Sunday, October 11, 2015

More prep


My first video. I filmed a bit during a 1-day training course I attended 1 week ago.
Read below for more info.

Hi guys,

It's been a while since the first post. I think a lot has happened since and I'd like to share some of it here.

Website

So the "website" (thats really a blog) has seen a lot of updates over the past 2 weeks. I have had a hard time having an overall picture of what information to put there and how to present it. There is a lot I wanna share, I just seem can't find a place to start.

But one of the sections that has had a major overhaul is the "Route"-section. I have draw a lot of inspiration from the Globebuster's website, but have found it a very nice way of presenting my route. Even my self have had problem trying to grasp the vastness of it, but dividing it into stages and then further into weeks have helped a lot. Before when I get a question like "When will you be in ...?", I couldn't even guess at a date. But having split it into these stages makes things a lot easier for me to wrap my head around.

Also, under each week description I have made a small statistics area and a link to Google Maps with the particular peace of the route. What to notice there is especially the "drive index" which is a description of what distance to cover on average per day. So having only 180 km/d in average is a pretty easy schedule to keep, but when that index rises to 377 km/d (as in the case of the Mexico-part) it means there is a whole lot of driving going on with very little rest or chances for filming, photographing etc.

So far, I have planned the route from Argentina to Alaska and then back down to California. So according to my original plan, I also wanted to cross USA from California to New York - however, that part I did not plan yet. Cuz in the process of actually mapping out the first south-to-north part made me realise it is a huge undertaking. So there is very well a chance that 1) I'm fed up of riding a motorcycle by the time I reach Alaska, 2) I can't keep up with my schedule or I stop somewhere for a long time, 3) that I might be unable to finish the trip or 4) some unforeseen situation arrises.
Therefore I haven't bothered to finish the planing for the across-USA part. Also, I am constantly reminding myself that there should be room for improvisation and deviating from the route - a very important rule on the trip has to be "Be impulsive". (Maybe I should make a section on the blog that lists a bunch of rules???)

Promotion

So a part of my project is also to promote it. By promotion I mean just telling people about it. By now, I don't think there is a friend or colleague that doesn't know about the trip. It is not like I'm trying to sell anything, but there more people who knows about the project, there more interesting I can make it look and make new people interested, the more I can get out of it in terms of advice and help from the same people. Smart, right?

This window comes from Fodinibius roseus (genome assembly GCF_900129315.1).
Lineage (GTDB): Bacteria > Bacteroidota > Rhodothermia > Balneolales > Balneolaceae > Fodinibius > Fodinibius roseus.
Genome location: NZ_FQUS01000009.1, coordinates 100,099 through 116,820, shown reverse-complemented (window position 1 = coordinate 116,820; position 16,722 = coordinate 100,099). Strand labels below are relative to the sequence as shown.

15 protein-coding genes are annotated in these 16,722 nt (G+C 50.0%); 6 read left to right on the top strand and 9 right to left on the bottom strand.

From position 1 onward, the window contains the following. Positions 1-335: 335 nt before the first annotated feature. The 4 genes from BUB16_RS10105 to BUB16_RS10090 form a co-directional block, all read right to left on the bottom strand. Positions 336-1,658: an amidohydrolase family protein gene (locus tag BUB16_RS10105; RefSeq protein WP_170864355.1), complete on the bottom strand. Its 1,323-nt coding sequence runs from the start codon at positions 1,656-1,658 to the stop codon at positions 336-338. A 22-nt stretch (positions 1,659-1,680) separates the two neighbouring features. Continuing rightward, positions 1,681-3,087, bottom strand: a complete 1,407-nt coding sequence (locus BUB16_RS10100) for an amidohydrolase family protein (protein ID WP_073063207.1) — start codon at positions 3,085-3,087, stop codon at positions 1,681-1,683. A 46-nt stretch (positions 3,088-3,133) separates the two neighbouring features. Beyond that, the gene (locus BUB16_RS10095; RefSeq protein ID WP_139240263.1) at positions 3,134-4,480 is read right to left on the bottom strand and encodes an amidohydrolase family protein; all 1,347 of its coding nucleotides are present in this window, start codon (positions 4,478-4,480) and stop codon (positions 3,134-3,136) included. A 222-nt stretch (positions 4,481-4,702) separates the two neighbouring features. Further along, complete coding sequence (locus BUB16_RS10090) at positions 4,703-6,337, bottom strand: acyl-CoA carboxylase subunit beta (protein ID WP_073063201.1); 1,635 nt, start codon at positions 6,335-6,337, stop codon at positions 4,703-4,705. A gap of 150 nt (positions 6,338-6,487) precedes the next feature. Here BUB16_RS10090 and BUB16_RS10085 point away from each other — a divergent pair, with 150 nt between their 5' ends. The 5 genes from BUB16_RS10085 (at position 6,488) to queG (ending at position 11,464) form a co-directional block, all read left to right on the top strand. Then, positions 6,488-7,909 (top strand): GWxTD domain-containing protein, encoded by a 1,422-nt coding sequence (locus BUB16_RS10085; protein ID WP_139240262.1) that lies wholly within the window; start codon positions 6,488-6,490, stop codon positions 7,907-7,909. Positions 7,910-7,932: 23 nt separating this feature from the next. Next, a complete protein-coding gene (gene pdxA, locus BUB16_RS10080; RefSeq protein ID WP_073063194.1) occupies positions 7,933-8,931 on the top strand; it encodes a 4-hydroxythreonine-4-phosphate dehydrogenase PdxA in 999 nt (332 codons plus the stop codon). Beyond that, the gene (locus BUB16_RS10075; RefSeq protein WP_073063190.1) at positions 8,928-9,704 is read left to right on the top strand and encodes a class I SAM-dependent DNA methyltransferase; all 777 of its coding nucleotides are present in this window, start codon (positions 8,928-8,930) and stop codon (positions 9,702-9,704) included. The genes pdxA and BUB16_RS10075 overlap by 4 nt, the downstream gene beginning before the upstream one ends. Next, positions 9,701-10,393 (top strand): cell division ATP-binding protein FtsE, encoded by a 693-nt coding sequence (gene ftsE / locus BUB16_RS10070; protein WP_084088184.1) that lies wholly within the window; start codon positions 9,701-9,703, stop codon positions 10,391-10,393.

First edition of the business cards
Part of my idea for a fast way to present this to people is by something used everyday by business people. The business card.
It is such a simple yet effective way of handing over information to other people and give them your contact info. So I wanted to make some business cards to bring where-ever I go and give to whom seem to be interested in the project when I tell them. Especially while ON the trip, I could give it to people that I meet so that they can tune back in and see the progress.

This is just the first test of the business cards, but it was printed professionally on very nice, thick and heavy paper - so it looks awesome in your hand. However, if I find a way to make it better, I will for the next print-up. But I'm actually quite happy about the way these turned out. Let me know what you think in your comments.

Off-road training

Taking the bike off-road is fun!
A week ago, I had signed up for a 1-day course arranged by the local BMW dealer. The purpose of the course is to teach you the way to drive your motorcycle outside the asphalt - where the road ends. If you spend a lot of money on a bike like mine, why not spend a few more to learn how to ride it?

During the day I learned how to manoeuvre the bike in very confined space, balance it through soft sand and water and much more. It's a lot to put into one day, but it made me a lot more confident in the terrain. And for this of you who claim different - the big BMW R1200GSA is very capable in the terrain if you know how to use it. I said it before and I'll say it again, it is a very impressive piece of machinery.

Me with my diploma
During the day, I filmed a little bit. I took me a while, but I finally cut it to a nice little 4 min. video that you see in the top of the post.

I better stop now - this post is already getting to be way to long to be interesting. But before I go, I can tell then I'm heading to Germany tomorrow (on the bike) because I signed up for another course - this time given by BMW in Hechlingen Endure Park in Germany. I will also try taking video from there and compile for the next post - it is good training for my video editing skills. The first many videos are gonna be crude but will hopefully improve over time and be top tuned for the start of the trip.

See ya next time!